SS: Constitution creates rights, is immutable.  Can’t be added onto, except by amendment or by court. Could court write new right into Constitution. Different than whether a Court, in applying to a claimed interest, would protect that interest.Misnomer about right to privacy. I’ve not been reading as Court creating a right. Court saying, "there’s this situation, someone’s privacy being affected by govt regulation," Does liberty of due process protect indiv. People in shorthand have called it right to privacy. Court saying, states, police officers, can’t do this act, can do this act. 

Hatch: Courts changing means of words in Constitutions.

Hatch: Constitution governs both courts and legislatures. 

SS: Oh, you forgot the executive.

Hatch: Can it govern Courts if Courts can change its meaning.

SS: SCOTUS infallible bc its final. That is its function of checking or considering acts of govt. Constitution is interpreted by Court.

Hatch: Fellow SJC colleague, judges may perceive need for change and may make change through decisions. 

SS: Role of judges to interpret Constitution and law.

Hatch: HW Bush appointed you in 1992. Appointed Thomas, called him empathetic. Said he’d apply the facts. Which is closer to your own view. Distinguishing empathy from impartiality.

[Hatch is going to go through transcending personal biases in about 20 different formulations. Someone check–he didn’t do so for Thomas, did he?]

SS: Two have used the word empathy. Each has given it their different meaning. I can’t speak for their choice of the word or make a choice between what their meaning is. Life experiences help understand, law always directs the decision. Cannot be decided on bias or sympathy.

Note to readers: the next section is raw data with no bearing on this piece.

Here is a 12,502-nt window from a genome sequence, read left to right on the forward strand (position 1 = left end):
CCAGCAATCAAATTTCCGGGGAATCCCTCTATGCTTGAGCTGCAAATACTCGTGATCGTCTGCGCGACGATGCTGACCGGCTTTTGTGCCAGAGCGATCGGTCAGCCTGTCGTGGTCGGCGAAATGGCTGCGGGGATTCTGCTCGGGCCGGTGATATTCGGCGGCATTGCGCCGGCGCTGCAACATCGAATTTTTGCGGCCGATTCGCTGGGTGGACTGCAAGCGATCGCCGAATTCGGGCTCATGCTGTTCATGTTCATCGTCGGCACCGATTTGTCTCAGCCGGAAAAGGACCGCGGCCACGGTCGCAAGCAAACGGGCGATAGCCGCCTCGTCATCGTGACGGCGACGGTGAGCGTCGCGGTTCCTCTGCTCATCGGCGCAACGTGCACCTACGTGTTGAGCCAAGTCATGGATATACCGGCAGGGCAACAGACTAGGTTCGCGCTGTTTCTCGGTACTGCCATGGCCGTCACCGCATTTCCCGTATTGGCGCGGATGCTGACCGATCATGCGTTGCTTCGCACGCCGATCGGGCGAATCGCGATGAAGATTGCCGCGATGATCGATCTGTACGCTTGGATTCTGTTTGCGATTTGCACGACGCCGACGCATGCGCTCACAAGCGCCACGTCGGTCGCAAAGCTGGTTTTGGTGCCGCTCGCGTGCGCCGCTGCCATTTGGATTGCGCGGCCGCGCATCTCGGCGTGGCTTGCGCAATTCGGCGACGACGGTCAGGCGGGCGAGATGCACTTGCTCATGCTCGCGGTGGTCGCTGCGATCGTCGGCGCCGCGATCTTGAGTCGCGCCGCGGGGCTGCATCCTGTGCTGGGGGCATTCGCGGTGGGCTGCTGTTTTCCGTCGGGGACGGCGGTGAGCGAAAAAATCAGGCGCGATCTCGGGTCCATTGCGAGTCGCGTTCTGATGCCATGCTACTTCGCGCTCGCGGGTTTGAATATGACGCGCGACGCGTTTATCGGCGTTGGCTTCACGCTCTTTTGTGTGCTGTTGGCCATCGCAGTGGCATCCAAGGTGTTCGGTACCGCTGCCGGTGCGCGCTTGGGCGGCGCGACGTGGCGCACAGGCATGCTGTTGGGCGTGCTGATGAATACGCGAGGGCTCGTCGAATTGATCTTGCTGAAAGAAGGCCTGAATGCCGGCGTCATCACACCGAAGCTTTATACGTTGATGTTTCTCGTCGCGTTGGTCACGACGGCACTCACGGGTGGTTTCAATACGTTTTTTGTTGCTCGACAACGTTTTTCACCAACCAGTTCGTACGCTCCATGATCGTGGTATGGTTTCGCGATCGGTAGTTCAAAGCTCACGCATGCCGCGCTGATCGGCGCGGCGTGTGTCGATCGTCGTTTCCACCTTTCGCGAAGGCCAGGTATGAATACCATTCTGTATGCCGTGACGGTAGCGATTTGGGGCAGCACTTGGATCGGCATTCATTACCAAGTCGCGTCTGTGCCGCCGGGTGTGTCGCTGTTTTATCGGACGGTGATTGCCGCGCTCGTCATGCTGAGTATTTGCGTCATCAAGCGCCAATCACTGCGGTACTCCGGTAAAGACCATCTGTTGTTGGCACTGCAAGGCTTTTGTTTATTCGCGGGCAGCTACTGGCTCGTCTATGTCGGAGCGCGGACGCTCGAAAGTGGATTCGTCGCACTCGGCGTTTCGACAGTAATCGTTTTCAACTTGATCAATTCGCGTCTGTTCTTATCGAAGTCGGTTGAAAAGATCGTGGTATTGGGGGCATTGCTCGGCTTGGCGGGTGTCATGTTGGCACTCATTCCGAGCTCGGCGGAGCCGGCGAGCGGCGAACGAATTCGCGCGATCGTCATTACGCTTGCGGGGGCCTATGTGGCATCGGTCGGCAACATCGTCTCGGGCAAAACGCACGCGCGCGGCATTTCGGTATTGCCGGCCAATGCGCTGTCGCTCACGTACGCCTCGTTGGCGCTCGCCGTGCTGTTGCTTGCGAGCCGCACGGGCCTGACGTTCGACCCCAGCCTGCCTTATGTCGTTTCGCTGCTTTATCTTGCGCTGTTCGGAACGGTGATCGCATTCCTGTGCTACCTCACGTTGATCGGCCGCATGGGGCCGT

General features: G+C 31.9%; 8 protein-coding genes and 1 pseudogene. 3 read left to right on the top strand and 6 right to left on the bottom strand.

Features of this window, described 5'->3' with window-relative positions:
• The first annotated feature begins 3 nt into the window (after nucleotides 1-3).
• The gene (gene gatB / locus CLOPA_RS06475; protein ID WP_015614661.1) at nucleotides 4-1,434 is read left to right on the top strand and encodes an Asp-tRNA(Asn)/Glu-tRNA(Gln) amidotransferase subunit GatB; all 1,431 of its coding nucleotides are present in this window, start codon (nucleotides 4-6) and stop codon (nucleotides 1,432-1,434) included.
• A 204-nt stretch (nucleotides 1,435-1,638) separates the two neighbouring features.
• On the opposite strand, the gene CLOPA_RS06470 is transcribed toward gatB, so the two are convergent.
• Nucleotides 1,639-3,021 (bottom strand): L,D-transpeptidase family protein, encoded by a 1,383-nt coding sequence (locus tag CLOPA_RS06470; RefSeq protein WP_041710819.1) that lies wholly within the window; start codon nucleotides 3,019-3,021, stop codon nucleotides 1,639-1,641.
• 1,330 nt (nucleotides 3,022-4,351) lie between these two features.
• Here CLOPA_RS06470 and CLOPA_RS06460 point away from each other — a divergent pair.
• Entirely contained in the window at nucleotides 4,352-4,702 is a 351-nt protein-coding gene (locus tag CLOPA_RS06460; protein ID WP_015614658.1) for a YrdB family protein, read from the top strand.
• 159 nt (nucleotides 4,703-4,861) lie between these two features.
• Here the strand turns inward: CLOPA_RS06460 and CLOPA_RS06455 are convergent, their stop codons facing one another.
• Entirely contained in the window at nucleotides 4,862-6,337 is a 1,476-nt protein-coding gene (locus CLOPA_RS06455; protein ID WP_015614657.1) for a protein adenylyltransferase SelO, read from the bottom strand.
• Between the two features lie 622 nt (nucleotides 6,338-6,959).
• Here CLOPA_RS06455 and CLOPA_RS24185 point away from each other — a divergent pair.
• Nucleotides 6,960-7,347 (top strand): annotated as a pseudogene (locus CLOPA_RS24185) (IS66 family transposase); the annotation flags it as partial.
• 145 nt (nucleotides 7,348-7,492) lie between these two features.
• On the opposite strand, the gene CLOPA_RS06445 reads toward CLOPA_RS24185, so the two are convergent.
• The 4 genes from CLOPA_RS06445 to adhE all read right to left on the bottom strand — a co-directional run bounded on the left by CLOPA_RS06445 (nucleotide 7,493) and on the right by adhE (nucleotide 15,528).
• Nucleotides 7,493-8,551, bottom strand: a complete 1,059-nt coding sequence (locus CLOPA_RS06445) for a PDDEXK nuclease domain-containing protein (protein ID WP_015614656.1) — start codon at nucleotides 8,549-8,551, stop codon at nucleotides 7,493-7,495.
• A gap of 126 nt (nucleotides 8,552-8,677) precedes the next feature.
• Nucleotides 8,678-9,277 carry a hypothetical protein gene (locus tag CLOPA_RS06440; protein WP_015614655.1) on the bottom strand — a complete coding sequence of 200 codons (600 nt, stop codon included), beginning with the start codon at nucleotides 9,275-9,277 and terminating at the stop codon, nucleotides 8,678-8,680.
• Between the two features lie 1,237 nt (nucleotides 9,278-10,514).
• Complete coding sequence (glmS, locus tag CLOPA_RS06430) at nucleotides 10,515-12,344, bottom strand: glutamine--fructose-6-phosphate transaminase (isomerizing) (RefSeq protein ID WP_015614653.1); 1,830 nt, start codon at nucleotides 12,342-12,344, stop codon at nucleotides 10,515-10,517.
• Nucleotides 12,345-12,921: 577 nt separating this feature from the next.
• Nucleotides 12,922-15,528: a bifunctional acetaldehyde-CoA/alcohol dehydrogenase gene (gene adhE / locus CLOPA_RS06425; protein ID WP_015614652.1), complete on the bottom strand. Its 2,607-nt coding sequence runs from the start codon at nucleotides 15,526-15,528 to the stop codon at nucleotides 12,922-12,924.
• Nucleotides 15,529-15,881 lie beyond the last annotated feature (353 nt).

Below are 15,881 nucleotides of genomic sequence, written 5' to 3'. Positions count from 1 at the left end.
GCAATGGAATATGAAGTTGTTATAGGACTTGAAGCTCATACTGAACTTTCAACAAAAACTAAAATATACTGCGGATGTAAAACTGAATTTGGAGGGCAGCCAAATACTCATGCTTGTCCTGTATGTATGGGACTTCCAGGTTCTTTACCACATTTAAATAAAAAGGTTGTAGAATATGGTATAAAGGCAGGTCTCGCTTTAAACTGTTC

• LabDancer says:


        The irony of the conservative attack on “activist” judges is that by far the two most activist Supreme Courts in the last century have been the New Deal SCOTUS that routinely castigated and struck down Congress and Roosevelt bills during the 1930s and the Roberts court leading the Four Assholes of the Apocalypse.

        And consider the Roe v Wade court:

        Majority: 7, of whom 5 were appointed by Republican presidents

        Blackmun – appointed by Nixon
        Burger – appointed by Nixon [chief]
        Powell – appointed by Nixon
        Brennan – appointed by Ike
        Stewart – appointed by Ike
        Douglas – appointed by FDR
        Marshall – appointed by LBJ

        Minority: 2, of whom one was appointed by a Democratic president

        Rehnquist – appointed by Nixon
        White – appointed by JFK

        You’d almost get the impression that Republican senators and movement conservatives have been and are being hypocritical about these matters.

  1. nonplussed says:

    I bet Jefferson Beauregard Sessions had that snotty little smirk slapped off of his face a lot when he was young.

    • Raven says:

      Proly hid behind his momma’s skirt! I see the badass managed to sit out the shooting in law school, then joined the reserve.

  2. fatster says:

    Excuse the interruption, but here’s some good news:

    ACLU: US discards evidence obtained through ‘torture’ in Gitmo case


Published: July 15, 2009

    (ACLU) NEW YORK – “The government today stated it would no longer rely on evidence obtained through torture and other coercion in the habeas corpus case challenging the unlawful detention of Guantánamo detainee Mohammed Jawad. The American Civil Liberties Union filed a motion on July 1 to suppress Jawad’s statements, and today the Justice Department announced it would not oppose that motion.”…..-discards/

    • AZ Matt says:

      Anymore Lindsey? His whining and paternalistic tone yesterday was enough to make me want to go outside to pull weeds just to escape it.